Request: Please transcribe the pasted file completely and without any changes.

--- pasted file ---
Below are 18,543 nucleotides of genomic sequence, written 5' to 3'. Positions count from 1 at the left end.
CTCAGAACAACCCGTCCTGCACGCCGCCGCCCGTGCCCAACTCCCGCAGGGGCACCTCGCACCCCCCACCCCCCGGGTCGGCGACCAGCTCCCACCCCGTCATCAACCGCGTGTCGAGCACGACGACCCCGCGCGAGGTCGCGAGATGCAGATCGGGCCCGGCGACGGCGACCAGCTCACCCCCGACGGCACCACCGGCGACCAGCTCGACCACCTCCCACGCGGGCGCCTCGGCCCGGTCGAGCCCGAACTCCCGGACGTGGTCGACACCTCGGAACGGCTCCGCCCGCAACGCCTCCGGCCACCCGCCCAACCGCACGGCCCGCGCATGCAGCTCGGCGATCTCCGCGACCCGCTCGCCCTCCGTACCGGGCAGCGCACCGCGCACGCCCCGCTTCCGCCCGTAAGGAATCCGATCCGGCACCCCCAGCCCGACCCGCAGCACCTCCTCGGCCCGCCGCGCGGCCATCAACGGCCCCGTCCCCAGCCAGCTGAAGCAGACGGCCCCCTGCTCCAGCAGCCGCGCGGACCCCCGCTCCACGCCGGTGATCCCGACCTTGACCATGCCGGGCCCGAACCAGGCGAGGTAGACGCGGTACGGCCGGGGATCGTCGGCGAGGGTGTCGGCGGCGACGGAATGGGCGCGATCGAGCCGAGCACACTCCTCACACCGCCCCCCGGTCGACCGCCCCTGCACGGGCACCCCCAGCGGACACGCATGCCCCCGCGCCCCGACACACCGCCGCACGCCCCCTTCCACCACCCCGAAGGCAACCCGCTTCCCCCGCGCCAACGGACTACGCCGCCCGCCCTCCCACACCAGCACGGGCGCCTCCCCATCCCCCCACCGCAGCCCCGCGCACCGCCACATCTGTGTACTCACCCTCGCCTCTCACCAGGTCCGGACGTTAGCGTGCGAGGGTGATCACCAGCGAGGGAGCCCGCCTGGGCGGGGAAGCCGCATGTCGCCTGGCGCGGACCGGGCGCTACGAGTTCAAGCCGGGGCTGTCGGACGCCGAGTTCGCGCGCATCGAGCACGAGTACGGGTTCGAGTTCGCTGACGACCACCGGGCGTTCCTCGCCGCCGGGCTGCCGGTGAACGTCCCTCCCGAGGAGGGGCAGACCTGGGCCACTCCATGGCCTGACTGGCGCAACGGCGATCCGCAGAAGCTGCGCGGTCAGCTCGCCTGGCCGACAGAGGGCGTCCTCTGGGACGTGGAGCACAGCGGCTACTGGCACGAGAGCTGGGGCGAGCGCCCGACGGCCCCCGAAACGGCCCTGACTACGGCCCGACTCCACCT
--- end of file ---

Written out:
Below are 18,543 nucleotides of genomic sequence, written 5' to 3'. Positions count from 1 at the left end.
CTCAGAACAACCCGTCCTGCACGCCGCCGCCCGTGCCCAACTCCCGCAGGGGCACCTCGCACCCCCCACCCCCCGGGTCGGCGACCAGCTCCCACCCCGTCATCAACCGCGTGTCGAGCACGACGACCCCGCGCGAGGTCGCGAGATGCAGATCGGGCCCGGCGACGGCGACCAGCTCACCCCCGACGGCACCACCGGCGACCAGCTCGACCACCTCCCACGCGGGCGCCTCGGCCCGGTCGAGCCCGAACTCCCGGACGTGGTCGACACCTCGGAACGGCTCCGCCCGCAACGCCTCCGGCCACCCGCCCAACCGCACGGCCCGCGCATGCAGCTCGGCGATCTCCGCGACCCGCTCGCCCTCCGTACCGGGCAGCGCACCGCGCACGCCCCGCTTCCGCCCGTAAGGAATCCGATCCGGCACCCCCAGCCCGACCCGCAGCACCTCCTCGGCCCGCCGCGCGGCCATCAACGGCCCCGTCCCCAGCCAGCTGAAGCAGACGGCCCCCTGCTCCAGCAGCCGCGCGGACCCCCGCTCCACGCCGGTGATCCCGACCTTGACCATGCCGGGCCCGAACCAGGCGAGGTAGACGCGGTACGGCCGGGGATCGTCGGCGAGGGTGTCGGCGGCGACGGAATGGGCGCGATCGAGCCGAGCACACTCCTCACACCGCCCCCCGGTCGACCGCCCCTGCACGGGCACCCCCAGCGGACACGCATGCCCCCGCGCCCCGACACACCGCCGCACGCCCCCTTCCACCACCCCGAAGGCAACCCGCTTCCCCCGCGCCAACGGACTACGCCGCCCGCCCTCCCACACCAGCACGGGCGCCTCCCCATCCCCCCACCGCAGCCCCGCGCACCGCCACATCTGTGTACTCACCCTCGCCTCTCACCAGGTCCGGACGTTAGCGTGCGAGGGTGATCACCAGCGAGGGAGCCCGCCTGGGCGGGGAAGCCGCATGTCGCCTGGCGCGGACCGGGCGCTACGAGTTCAAGCCGGGGCTGTCGGACGCCGAGTTCGCGCGCATCGAGCACGAGTACGGGTTCGAGTTCGCTGACGACCACCGGGCGTTCCTCGCCGCCGGGCTGCCGGTGAACGTCCCTCCCGAGGAGGGGCAGACCTGGGCCACTCCATGGCCTGACTGGCGCAACGGCGATCCGCAGAAGCTGCGCGGTCAGCTCGCCTGGCCGACAGAGGGCGTCCTCTGGGACGTGGAGCACAGCGGCTACTGGCACGAGAGCTGGGGCGAGCGCCCGACGGCCCCCGAAACGGCCCTGACTACGGCCCGACTCCACCT